Tuesday, 29 September 2009
Angels are Real!
On the whole (putting it mildly!) Catholics know very little about angels. In fact, some Catholics (including some priests!) do not believe that Angels are real beings. My own knowledge of the teaching of the Church in this area is poor (I am working on it). Since being appointed a diocesan exorcist about eleven years ago, I have had to learn about demons and also about angels. I was not told anything about angels when I was at seminary, and I suspect there are many priests, ordained after me, who know almost nothing about them.
The Fourth Lateran Council declared the existence of angels to be an article of the Faith. It is therefore not an optional belief for loyal Catholics. When I was ordained (1975) I thought I knew pretty much all there is to know about such things. I thought angels were some kind of "divine expression" or had something to do with religious experiences, but that angels were not real beings. Of course, as time went along, I learned that I knew much less than I thought (about many things). Becoming an exorcist especially meant that I had to read, and much of my information has come from Evangelical writers who are not embarrassed by some things in Sacred Scripture and who (truth be told) often present a more accurate version of the Catholic Faith in certain areas than some Catholic writers.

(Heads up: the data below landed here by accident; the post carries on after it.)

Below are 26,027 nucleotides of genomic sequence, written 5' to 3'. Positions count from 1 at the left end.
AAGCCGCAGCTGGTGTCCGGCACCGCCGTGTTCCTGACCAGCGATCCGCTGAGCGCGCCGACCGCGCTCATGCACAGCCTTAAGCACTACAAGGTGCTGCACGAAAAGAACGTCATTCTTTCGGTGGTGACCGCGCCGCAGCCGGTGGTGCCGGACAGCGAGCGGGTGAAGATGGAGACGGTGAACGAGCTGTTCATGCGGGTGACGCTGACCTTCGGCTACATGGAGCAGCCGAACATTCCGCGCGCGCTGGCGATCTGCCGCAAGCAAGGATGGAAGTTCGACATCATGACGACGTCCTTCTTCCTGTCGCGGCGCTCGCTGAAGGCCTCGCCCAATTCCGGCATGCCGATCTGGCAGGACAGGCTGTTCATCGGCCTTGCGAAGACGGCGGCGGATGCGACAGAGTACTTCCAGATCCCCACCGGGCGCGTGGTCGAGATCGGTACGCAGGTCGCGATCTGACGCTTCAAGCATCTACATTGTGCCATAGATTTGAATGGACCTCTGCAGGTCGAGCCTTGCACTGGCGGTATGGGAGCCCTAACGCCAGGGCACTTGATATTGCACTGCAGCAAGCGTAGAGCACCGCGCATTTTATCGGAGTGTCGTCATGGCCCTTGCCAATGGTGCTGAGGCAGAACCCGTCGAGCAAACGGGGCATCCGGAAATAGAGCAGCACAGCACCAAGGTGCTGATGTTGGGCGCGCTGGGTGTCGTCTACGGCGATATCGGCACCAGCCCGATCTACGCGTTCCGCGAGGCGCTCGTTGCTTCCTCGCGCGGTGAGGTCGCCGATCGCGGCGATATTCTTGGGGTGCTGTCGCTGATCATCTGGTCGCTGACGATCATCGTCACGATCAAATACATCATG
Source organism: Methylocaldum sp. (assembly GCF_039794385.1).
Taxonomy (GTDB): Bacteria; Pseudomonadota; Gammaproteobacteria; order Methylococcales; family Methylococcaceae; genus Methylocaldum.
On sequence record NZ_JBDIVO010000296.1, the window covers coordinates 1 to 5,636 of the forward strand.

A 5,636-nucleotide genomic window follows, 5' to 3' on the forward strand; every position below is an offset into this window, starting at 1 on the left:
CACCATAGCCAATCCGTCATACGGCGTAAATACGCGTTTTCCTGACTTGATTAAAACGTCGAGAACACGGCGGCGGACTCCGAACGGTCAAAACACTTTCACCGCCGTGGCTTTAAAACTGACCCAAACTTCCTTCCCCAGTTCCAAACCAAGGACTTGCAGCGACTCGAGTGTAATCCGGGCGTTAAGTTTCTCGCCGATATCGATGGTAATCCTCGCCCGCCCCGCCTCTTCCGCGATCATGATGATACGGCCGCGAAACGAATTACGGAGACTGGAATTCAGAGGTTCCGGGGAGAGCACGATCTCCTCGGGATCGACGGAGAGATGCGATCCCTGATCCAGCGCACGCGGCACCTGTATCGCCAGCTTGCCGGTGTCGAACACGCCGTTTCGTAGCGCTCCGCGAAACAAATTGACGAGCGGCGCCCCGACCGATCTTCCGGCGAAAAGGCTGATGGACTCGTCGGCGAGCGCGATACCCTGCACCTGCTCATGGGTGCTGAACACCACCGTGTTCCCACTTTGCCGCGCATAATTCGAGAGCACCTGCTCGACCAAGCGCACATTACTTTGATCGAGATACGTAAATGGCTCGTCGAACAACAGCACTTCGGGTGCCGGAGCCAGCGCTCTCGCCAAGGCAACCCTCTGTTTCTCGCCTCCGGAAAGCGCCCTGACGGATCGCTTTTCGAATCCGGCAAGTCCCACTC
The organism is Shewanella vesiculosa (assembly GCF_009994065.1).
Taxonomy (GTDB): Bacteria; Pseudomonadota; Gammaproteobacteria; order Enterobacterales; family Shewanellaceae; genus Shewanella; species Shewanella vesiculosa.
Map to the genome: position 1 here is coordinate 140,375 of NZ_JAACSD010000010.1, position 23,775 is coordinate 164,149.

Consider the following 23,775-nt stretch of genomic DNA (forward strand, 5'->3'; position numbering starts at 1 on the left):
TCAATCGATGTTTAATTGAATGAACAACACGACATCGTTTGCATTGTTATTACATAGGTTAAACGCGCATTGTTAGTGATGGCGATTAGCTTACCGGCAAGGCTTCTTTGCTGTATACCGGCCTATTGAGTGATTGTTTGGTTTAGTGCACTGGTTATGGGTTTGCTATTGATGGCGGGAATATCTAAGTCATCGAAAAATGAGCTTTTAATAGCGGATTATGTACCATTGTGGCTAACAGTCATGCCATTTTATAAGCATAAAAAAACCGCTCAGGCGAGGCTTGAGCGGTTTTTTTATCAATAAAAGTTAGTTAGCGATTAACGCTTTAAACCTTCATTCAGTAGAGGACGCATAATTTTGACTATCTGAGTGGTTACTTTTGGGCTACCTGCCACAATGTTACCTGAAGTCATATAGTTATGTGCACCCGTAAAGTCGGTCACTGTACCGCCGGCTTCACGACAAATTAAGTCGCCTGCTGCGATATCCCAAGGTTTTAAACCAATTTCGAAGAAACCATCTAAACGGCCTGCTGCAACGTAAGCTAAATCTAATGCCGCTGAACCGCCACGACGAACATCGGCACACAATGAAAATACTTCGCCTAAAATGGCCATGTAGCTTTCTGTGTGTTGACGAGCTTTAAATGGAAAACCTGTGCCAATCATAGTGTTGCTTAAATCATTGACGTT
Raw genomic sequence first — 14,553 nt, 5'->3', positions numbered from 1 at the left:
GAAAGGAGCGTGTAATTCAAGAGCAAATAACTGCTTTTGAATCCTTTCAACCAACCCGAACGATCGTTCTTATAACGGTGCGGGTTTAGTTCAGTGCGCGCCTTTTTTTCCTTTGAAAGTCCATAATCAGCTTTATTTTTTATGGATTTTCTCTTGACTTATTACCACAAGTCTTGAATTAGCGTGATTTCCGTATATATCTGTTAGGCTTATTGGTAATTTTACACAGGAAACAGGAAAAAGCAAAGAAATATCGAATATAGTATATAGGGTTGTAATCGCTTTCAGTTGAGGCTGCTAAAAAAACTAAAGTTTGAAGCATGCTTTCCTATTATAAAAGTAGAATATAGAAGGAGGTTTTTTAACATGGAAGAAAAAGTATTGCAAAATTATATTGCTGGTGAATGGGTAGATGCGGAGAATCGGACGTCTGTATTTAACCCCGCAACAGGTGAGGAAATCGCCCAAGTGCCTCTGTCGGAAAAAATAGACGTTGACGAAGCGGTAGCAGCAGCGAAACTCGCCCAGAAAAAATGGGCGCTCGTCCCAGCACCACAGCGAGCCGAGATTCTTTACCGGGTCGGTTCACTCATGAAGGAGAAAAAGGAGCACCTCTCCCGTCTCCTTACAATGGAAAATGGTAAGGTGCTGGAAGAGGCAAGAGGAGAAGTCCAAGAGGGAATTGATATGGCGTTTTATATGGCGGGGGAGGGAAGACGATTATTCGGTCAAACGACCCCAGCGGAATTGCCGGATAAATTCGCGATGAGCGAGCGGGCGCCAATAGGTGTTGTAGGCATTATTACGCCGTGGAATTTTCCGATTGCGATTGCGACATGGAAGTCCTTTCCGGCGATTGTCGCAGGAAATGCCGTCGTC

Archangels are not the highest angels. There are nine choirs of angels. The "New" Catechism says that angels are purely spiritual creatures with intelligence and will. They are personal and immortal creatures. The Catechism of the Council of Trent says;
"The rank of the angels is determined by the amount of the gifts that God has given them, and according to the office assigned them. Nearest to the Throne of God are the seraphim, who burn more than the rest with the love of God; next to them are the cherubim, who are distinguished by the vastness of their knowledge. We also read in Scripture of thrones, dominations, principalities, powers, and also of three archangels, St. Michael, St. Gabriel and St. Raphael. There is also a corresponding division among the fallen angels".
The more I think about the richness of the Catholic Faith these days, the more I am saddened and even appalled at the impovershment of our catechesis over the last 30 or 40 years. I am thinking not only of doctrinal matters, but about our moral teaching. There are now great numbers of Catholics who live with "partners", as opposed to wives and husbands, and who see nothing wrong in this. They come to Holy Communion as and when they like (because the Sunday obligation has also "gone"). Superstition has remained in different forms, and worldy wisdom has overshadowed the wisdom of the Scriptures and Catholic Tradition. How long can this go on? I must admit that without prayer I would be tempted to despair of the Church in the West.